Creating Social Content

What is social content? Most social media professionals will say that social content is the conversation that happens within Facebook, Twitter or LinkedIn. Yes, that is true. But what about the articles, whitepapers and technical documents that are typically attached to that social conversation? Is that content really social content or is it just content that you have posted on a social media community or network? Posting flat content on social media channels does not make it socially centric nor does it really do its part to compliment the conversation. (How come? Because it’s one-sided and doesn’t prompt engagement.)

If you think about the purpose of social media, most will say that it’s about reaching a social circle and developing a meaningful conversation.  The key is to engage; engagement with the purpose or goal of sharing or creating a response or reaction. Well, if this is true, then does your “all purpose content” reach that goal or does it need a social voice around it to make it truly social centric?

Social content is not just repurposed content used in social media, but it should be content that:

  • Speaks in the first person
  • Speaks to a specific persona/job title/demographic
  • Is meant to be helpful
  • Shares ideas
  • Shares expertise
  • Shares experience
  • Builds a common ground
  • Contains social references
  • Contains social links
  • Is actionable (what do you want the reader to do next?)
  • Avoids those long nouns that make you sound smart (we offer server configuration and management) – and uses verbs instead (we set up and manage servers)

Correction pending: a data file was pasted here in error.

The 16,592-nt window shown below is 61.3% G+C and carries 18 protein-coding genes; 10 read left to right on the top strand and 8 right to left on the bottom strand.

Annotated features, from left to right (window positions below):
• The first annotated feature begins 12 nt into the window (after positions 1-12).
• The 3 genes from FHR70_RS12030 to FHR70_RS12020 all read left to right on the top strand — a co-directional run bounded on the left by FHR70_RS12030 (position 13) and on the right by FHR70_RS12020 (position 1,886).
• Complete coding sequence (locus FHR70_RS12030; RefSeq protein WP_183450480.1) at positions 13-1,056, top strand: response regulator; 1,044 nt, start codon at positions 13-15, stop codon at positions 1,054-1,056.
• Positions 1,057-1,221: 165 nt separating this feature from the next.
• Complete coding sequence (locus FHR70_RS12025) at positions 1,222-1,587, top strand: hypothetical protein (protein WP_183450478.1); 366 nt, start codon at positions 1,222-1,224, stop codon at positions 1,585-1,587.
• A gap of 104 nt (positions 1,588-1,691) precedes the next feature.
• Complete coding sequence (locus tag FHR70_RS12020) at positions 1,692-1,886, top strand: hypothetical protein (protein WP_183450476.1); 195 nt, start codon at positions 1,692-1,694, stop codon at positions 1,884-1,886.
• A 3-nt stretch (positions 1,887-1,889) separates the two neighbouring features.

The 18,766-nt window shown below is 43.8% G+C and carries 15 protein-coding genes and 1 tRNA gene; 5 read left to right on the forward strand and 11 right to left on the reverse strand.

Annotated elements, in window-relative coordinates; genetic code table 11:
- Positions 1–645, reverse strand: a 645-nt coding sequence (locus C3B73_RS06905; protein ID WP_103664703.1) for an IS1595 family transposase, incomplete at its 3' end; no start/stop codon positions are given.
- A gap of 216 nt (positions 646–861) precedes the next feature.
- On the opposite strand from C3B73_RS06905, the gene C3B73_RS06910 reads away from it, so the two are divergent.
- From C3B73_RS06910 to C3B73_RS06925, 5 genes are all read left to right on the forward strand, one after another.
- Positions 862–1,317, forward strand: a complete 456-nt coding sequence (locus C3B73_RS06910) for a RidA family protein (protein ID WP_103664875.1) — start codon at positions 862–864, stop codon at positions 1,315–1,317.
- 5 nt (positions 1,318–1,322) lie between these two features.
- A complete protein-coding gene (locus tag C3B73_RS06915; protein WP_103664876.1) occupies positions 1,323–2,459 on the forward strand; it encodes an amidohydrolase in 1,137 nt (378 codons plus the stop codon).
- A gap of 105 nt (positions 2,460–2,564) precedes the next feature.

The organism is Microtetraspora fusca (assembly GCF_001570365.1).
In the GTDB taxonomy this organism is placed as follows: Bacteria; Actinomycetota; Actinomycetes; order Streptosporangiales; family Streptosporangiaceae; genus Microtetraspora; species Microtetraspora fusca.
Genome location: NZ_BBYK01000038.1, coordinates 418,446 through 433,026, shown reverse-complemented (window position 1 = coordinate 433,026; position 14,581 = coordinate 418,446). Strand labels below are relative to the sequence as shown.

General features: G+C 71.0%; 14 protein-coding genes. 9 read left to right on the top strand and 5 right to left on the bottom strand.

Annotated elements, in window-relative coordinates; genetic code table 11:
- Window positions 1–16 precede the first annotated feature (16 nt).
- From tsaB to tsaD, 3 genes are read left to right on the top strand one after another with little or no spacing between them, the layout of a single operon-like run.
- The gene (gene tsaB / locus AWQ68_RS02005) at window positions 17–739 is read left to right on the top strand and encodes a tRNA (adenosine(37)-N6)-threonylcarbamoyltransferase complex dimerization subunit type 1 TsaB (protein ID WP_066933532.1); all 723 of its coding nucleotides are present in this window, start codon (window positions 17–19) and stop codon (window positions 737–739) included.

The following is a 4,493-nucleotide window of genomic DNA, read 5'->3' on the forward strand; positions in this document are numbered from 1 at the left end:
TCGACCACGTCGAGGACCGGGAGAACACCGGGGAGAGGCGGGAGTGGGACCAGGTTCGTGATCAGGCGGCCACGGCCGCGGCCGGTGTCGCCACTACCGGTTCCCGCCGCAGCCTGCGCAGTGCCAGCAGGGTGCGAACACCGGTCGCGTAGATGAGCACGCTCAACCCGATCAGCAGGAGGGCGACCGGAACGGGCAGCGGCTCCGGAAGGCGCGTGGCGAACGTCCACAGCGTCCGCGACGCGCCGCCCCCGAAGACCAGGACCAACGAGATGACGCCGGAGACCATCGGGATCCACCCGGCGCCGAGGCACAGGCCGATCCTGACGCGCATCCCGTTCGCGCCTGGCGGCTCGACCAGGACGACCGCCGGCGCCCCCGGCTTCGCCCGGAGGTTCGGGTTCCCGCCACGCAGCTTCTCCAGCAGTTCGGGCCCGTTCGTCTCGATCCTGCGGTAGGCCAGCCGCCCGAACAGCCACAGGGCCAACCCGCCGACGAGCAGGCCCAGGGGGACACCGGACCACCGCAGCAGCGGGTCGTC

The best example of social content is the conversation that happens on videos posted on social media. This video example is from Rackspace Cloud Zen Master Joseph Palumbo. In this video, he gives a smooth and easy talking conversation about a very technical topic. He does this in a way that makes it easy to digest, but entices the viewer to comment or respond. So imagine taking that exact tone, voice and direct conversation and putting that into your content.

Here are some tips for creating social content:

  • Write in a conversational tone
  • Imagine that you are talking to someone directly
  • Within the paper, ask them for their opinion or feedback just as you would in a conversation
  • Give relevant and timely references
  • Use a story reference or personal reference to build commonalities
  • Be bold, honest and unapologetic about what you are writing about
  • Always be truthful, accurate and transparent about who you are (as an author) and who you represent (if you are speaking on behalf of Rackspace)

Remember that great social content is not about having a unique catch or being so creative that it goes viral. The goal of great social content is writing something that engages your audience and sparks a reaction or response. If there was only one piece of advice to follow, find a way to relate to your reader through the content, just as if you were sitting with them and discussing the topic.

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